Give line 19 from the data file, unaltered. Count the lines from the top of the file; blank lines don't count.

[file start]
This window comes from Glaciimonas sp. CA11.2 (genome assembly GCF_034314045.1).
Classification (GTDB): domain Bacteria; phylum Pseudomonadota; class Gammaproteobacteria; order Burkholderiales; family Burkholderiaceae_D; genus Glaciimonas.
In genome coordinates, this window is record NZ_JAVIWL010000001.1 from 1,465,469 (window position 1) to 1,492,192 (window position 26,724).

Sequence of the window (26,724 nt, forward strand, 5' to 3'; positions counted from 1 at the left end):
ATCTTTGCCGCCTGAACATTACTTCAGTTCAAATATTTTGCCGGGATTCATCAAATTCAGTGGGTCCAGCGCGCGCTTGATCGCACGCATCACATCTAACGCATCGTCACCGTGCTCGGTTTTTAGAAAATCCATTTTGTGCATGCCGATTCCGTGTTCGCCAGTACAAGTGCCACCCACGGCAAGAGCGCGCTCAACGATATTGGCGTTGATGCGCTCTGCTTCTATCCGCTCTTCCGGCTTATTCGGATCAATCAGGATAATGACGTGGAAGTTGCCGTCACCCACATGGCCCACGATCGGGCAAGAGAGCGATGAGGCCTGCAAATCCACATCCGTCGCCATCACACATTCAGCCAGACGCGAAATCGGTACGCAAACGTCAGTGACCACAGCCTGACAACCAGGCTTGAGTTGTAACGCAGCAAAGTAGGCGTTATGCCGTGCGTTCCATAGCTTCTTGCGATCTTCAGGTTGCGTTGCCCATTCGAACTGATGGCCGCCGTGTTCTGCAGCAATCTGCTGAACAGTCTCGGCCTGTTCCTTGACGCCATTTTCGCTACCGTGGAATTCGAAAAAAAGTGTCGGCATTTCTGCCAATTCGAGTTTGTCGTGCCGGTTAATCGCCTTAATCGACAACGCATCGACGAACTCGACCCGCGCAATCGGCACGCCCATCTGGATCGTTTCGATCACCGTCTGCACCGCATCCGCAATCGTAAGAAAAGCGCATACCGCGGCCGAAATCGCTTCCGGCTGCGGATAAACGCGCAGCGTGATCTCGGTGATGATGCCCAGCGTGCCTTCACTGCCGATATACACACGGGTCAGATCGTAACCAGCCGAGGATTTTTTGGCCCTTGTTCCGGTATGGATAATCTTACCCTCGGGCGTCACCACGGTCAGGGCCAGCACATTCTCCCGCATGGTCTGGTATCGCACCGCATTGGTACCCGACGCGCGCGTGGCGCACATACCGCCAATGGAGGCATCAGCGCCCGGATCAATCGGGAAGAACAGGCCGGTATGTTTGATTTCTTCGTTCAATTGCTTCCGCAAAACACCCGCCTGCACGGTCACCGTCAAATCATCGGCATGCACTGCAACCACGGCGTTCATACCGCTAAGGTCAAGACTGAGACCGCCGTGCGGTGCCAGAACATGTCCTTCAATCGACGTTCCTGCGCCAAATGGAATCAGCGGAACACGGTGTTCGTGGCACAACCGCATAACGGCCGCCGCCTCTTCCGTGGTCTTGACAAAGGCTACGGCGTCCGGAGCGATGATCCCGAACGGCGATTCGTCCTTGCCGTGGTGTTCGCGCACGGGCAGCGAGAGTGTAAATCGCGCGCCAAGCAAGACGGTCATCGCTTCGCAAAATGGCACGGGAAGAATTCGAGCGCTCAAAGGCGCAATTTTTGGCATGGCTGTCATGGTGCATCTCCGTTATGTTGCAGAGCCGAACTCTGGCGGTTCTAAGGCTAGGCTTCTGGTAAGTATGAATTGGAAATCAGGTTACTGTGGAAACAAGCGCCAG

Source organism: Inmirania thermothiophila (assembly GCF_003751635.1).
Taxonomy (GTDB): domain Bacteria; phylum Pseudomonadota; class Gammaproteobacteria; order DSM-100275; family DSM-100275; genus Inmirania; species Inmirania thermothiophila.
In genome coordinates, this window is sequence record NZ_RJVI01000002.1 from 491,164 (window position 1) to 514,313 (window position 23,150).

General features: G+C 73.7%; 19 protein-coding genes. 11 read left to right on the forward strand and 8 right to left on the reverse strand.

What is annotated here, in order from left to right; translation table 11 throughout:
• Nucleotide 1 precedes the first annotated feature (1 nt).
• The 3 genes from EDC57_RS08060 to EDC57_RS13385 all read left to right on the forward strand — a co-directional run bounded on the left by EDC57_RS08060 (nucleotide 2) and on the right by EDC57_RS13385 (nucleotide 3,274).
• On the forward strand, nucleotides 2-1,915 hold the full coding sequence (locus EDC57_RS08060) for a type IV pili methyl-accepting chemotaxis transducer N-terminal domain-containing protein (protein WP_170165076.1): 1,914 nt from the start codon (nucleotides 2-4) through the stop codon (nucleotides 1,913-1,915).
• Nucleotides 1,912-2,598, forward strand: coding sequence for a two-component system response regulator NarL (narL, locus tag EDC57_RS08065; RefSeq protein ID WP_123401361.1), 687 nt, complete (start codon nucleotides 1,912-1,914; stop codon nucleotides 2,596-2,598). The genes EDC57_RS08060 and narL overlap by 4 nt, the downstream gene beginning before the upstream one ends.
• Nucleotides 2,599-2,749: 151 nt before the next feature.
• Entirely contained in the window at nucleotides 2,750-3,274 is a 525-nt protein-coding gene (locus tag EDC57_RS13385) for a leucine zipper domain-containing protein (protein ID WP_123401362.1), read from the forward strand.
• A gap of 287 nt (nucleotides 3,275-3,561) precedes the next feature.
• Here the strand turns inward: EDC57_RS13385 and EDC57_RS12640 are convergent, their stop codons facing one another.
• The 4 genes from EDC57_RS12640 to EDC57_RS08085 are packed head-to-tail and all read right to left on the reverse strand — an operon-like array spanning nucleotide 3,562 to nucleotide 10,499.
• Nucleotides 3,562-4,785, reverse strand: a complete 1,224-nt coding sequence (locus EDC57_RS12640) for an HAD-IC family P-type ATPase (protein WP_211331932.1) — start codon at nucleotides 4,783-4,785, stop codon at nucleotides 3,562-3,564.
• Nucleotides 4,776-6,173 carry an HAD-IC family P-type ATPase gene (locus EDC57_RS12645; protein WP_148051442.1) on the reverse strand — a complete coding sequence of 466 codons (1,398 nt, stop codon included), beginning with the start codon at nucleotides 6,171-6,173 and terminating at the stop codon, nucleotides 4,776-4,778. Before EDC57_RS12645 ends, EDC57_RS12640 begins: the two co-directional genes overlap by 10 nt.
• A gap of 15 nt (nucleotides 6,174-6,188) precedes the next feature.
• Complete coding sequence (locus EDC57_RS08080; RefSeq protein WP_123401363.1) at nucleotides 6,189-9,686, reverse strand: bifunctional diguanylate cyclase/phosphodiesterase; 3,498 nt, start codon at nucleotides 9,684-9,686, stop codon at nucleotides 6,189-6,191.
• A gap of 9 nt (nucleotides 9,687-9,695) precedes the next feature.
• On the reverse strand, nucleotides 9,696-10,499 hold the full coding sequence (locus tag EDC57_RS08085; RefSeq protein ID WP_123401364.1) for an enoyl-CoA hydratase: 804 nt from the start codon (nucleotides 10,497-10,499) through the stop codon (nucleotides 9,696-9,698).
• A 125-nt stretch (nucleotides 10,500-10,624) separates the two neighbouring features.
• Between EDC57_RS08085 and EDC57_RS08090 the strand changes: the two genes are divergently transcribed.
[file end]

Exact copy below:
• The 4 genes from EDC57_RS12640 to EDC57_RS08085 are packed head-to-tail and all read right to left on the reverse strand — an operon-like array spanning nucleotide 3,562 to nucleotide 10,499.